“Darling: Forgive me. I am sailing at dawn on the old tub, for South America—”
Here the note fell from the girl’s hand. Long she looked out of the window. Then she went back to the bit of paper, took it and held it against her breast before she again read. She seemed to know now what would be in it; the strange depression that had come over her after he had left last night was accounted for. Of course, he would not go back to New York with her; he would, or could, accept nothing, in the way she wished, from her or her aunt. It was necessary for him still to be Mr. Heatherbloom; he had not yet “found himself” fully; the beginning he had spoken of was only begun. The influential friends of his father in the financial world had become impossible aids; he had to continue as he had planned, to go his own way, and his, alone. It would have been easy for him, as his father’s son and the prospective nephew of the influential Miss Van Rolsen, to have obtained one of those large salaried positions, or “sinecures”, with little to do. But that would be only beginning at the end once more.
Again she essayed to read. The letter would have been a little incomprehensible to any one except herself, but she understood. There were three “darlings”; inexcusable tautology! She kissed them all, but she kissed oftenest the end: “You will forgive me for forgetting myself—God knows I didn’t intend to—and you will wait; have faith? It is much to ask—too much; but if you will, I think my father’s son and he whom you have honored by caring for, may yet prove a little worthy—”
The words brought a sob to her throat; she threw herself back on the bed. “A little?” she cried, still holding the note tight in her hand. But after a spell of weeping, once more she got up and looked out of the window. The sunshine was very bright, the birds sang to her. Did she take heart a little? A great wave of sadness bowed her down, but courage, too, began to revive in her.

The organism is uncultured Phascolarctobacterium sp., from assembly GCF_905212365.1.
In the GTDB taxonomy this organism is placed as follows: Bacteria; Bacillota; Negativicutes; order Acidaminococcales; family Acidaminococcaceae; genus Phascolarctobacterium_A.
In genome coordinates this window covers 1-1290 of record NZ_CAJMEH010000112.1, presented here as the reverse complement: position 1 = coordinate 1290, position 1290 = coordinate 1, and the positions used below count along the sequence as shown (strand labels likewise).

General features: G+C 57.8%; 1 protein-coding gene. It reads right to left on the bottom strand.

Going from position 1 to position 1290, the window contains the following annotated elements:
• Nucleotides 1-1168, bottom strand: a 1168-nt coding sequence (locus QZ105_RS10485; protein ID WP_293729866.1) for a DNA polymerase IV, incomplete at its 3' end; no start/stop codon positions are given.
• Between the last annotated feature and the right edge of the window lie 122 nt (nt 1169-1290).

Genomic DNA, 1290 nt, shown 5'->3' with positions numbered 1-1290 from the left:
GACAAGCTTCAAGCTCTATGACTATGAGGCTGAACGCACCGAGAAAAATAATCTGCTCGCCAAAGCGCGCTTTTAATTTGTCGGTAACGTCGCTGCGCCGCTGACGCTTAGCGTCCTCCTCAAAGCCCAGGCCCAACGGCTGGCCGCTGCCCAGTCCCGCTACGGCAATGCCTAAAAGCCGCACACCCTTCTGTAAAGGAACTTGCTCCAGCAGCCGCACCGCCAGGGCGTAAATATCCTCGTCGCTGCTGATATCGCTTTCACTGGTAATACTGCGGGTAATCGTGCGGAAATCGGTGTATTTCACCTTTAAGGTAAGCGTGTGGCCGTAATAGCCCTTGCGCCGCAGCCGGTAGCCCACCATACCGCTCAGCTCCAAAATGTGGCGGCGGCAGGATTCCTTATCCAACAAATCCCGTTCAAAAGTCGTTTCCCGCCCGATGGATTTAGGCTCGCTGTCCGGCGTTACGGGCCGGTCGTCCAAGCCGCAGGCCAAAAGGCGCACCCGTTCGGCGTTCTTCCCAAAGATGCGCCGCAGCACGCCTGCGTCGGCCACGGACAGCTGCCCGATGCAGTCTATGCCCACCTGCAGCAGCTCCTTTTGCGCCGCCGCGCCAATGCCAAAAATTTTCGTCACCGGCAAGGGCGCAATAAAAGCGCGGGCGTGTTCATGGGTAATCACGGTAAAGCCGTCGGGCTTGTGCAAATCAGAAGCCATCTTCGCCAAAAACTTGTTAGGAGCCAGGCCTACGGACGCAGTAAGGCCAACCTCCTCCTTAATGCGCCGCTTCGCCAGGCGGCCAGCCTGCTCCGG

“Have faith?” She looked up at the sky; she would do as he asked—unto the grave, if need be. Then, very quietly, she dressed and went down-stairs.
It is very gay at the Hermitage, in Moscow, just after Easter, and so it was natural that Sonia Turgeinov should have been there on a certain bright afternoon some three years later. The theater, at which she once more appeared, was closed for the afternoon, and at this season following Holy Week and fasting, fashionables and others were wont to congregate in the spacious cafe and grounds, where a superb orchestra discourses classical or dashing selections. The musicians played now an American air.
“Some one at a table out there on the balcony sent a request by the head waiter for it,” said a member of Sonia Turgeinov’s party—a Parisian artist, not long in Moscow.
“An American, no doubt,” she answered absently, sipping her wine. The three years had treated her kindly; the few outward changes could be superficially enumerated: A little more embonpoint; a tendency toward a slight drooping at the corners of the mobile lips, and moments when the shadows seemed to stay rather longer in the deep eyes.